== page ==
Raw vs Pure Honey -- What’s the Difference?
There are so many different types of honey. This is mainly due to the various production processes.
Most of the time, it is not easy for an average consumer to tell the difference in honey quality as the “naming” used by honey brand owners are so often “pleasing” and “attractive”.
When you see the word “pure” in a honey label, you would think that it is free from additives or impurities. When you see the word “raw”, you would think it is almost “untouched” by human processes, and that the honey retains its “original” form of honey with all the goodness with it.
In this article, we attempt to shed light on the different naming conventions of honey:
1) Pure Honey (or Regular/Pasteurized/Commercial Brands Honey)
A “pure honey” label usually means that you are getting 100% honey, without any other ingredients (such as corn syrup, which is sometimes added to industrial honey to reduce costs).
However, “pure” honey alone doesn’t always tell you much about the varietal or how the honey is produced. Hence, it’s good to look for more information to make sure you’re getting all the benefits you can from honey when it’s produced in the most bee- and environment-friendly way.
Regular, or pasteurized honey that you see in the supermarket is clear and smooth. The pasteurization process improves the honey’s appearance and increases its shelf-life.
Is “Pure” Good?
Some studies show that pasteurization reduces the number of antioxidants
and nutrients in the honey.
This is a huge issue for health advocates as what they really want is the natural goodness of the honey.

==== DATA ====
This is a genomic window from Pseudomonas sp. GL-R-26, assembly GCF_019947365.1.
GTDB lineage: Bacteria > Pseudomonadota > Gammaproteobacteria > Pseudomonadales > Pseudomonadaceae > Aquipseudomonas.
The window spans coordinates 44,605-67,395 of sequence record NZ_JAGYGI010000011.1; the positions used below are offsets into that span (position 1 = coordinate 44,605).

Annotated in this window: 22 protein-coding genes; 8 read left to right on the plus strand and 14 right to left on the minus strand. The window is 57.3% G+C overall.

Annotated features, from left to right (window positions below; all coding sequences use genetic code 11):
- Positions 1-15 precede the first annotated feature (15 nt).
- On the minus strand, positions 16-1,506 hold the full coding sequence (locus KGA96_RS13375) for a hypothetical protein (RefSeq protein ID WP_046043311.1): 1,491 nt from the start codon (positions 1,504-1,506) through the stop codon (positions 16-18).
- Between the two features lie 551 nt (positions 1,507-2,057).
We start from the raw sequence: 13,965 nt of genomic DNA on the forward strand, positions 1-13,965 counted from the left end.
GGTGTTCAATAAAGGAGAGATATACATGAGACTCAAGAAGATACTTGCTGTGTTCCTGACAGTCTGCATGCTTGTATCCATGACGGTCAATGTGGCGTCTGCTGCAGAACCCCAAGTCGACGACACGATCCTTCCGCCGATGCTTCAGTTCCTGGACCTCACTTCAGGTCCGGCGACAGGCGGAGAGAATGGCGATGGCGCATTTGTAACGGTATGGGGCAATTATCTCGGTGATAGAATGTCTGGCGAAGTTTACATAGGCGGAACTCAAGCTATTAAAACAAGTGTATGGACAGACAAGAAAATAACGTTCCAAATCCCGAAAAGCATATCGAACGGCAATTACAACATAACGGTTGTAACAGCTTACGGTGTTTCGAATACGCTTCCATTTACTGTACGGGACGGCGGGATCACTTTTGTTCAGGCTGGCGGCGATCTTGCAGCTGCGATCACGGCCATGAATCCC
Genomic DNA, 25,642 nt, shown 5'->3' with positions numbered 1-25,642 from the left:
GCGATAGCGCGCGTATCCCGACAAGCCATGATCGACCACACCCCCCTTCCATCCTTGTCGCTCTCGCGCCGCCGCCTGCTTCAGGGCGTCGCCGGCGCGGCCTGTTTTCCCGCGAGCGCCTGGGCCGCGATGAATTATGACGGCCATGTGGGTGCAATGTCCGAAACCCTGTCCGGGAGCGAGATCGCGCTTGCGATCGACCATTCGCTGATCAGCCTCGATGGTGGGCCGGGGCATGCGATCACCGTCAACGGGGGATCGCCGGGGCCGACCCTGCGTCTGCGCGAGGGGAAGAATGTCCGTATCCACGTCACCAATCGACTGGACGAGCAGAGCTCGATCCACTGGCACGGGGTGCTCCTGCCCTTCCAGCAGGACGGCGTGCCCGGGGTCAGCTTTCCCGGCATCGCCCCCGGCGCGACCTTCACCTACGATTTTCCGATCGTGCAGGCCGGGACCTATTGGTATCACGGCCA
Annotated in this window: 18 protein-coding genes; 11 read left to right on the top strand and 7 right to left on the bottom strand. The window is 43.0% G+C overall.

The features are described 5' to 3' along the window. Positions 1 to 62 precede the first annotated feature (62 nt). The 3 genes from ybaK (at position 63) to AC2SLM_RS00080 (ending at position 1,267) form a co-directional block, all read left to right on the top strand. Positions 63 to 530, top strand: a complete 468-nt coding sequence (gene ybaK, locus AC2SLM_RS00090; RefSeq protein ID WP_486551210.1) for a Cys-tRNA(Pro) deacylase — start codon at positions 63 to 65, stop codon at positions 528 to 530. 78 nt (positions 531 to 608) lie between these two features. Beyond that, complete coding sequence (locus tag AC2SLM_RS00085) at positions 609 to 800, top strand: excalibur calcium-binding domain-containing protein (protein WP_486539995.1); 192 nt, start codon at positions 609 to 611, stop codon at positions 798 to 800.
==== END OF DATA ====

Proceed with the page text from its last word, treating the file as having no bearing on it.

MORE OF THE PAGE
Most Regular Honey Doesn’t Contain Any Pollen
Bees travel from flower to flower collecting nectar and pollen.
The nectar and pollen are taken back to the beehive, where they are packed into the honeycomb and eventually become a food source for the bees.
Bee pollen is amazingly nutrition-rich and contains over 250 substances, including vitamins, amino acids, essential fatty acids, micronutrients, and antioxidants. (In fact, the German Federal Ministry of Health recognizes bee pollen as a medicine)
Unfortunately, processing methods like heat treatment and ultrafiltration commonly applied in the production of Pure Honey will remove bee pollen.
For example, one unofficial study analyzed 60 samples of commercial honey brands (labeled as Pure Honey) in the US. They discovered that over 75% of all samples contained no pollen.
2) Raw Honey
Raw honey comes directly from the beehives and goes through minimal processing. Honey producers take honey from the honeycomb. As such, this type of honey can also be called raw unfiltered honey.
Raw honey contains flecks of pollen, royal jelly, propolis and small particles of wax suspended in a viscous honey liquid; and is not adulterated by the addition of other ingredients or substances, or the removal of components beneficial to people.
Hence, the minimal processing of raw honey ensures it still contains all the valuable natural properties of real bee honey, including the health benefits of this delicious, nutritious food created by nature.
We have an article here
that explains extensively on the benefits of raw honey.
Raw honey’s nutrition content varies by its origin and other factors.
Generally, one tablespoon or 21 grams of raw honey contains 64 calories and 17 grams of sugar. In addition, raw honey contains smaller amounts of the following micronutrients (or, vitamins and minerals):
- pantothenic acid
Also, raw honey is a source of varying amounts of amino acids, enzymes, and other beneficial compounds.
From the above, you could easily tell that Raw Honey provides better nutritional value, as compared to Pure Honey. However, due to the trace presence of nutrients such as pollen, royal jelly and propolis, Raw Honey appears "cloudy", "opaque" and "inconsistent" in look. Some explanations also needed if you are gifting raw honey to your loved ones.
At the end of the day, you should decide for yourself if you prefer the honey to look "good" or prefer to have higher amounts of nutrients.
For raw manuka honey, click here